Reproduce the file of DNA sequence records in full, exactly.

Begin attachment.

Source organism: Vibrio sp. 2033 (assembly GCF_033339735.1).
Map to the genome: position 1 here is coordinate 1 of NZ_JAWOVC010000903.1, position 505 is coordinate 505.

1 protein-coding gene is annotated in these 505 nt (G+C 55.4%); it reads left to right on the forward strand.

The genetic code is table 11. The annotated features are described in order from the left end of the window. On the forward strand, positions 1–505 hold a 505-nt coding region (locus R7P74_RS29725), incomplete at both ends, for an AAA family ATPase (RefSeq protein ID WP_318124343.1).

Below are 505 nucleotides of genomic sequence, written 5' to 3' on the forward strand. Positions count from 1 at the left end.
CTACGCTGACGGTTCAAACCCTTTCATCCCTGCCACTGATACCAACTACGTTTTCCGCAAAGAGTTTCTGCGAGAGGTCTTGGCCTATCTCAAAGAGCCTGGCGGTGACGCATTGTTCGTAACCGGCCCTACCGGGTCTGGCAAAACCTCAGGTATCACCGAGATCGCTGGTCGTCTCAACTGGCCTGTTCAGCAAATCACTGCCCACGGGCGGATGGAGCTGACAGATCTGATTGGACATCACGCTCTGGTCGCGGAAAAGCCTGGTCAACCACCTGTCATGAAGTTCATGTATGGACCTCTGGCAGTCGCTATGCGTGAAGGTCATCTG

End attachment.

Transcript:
Source organism: Vibrio sp. 2033 (assembly GCF_033339735.1).
Map to the genome: position 1 here is coordinate 1 of NZ_JAWOVC010000903.1, position 505 is coordinate 505.

1 protein-coding gene is annotated in these 505 nt (G+C 55.4%); it reads left to right on the forward strand.

The genetic code is table 11. The annotated features are described in order from the left end of the window. On the forward strand, positions 1–505 hold a 505-nt coding region (locus R7P74_RS29725), incomplete at both ends, for an AAA family ATPase (RefSeq protein ID WP_318124343.1).

Below are 505 nucleotides of genomic sequence, written 5' to 3' on the forward strand. Positions count from 1 at the left end.
CTACGCTGACGGTTCAAACCCTTTCATCCCTGCCACTGATACCAACTACGTTTTCCGCAAAGAGTTTCTGCGAGAGGTCTTGGCCTATCTCAAAGAGCCTGGCGGTGACGCATTGTTCGTAACCGGCCCTACCGGGTCTGGCAAAACCTCAGGTATCACCGAGATCGCTGGTCGTCTCAACTGGCCTGTTCAGCAAATCACTGCCCACGGGCGGATGGAGCTGACAGATCTGATTGGACATCACGCTCTGGTCGCGGAAAAGCCTGGTCAACCACCTGTCATGAAGTTCATGTATGGACCTCTGGCAGTCGCTATGCGTGAAGGTCATCTG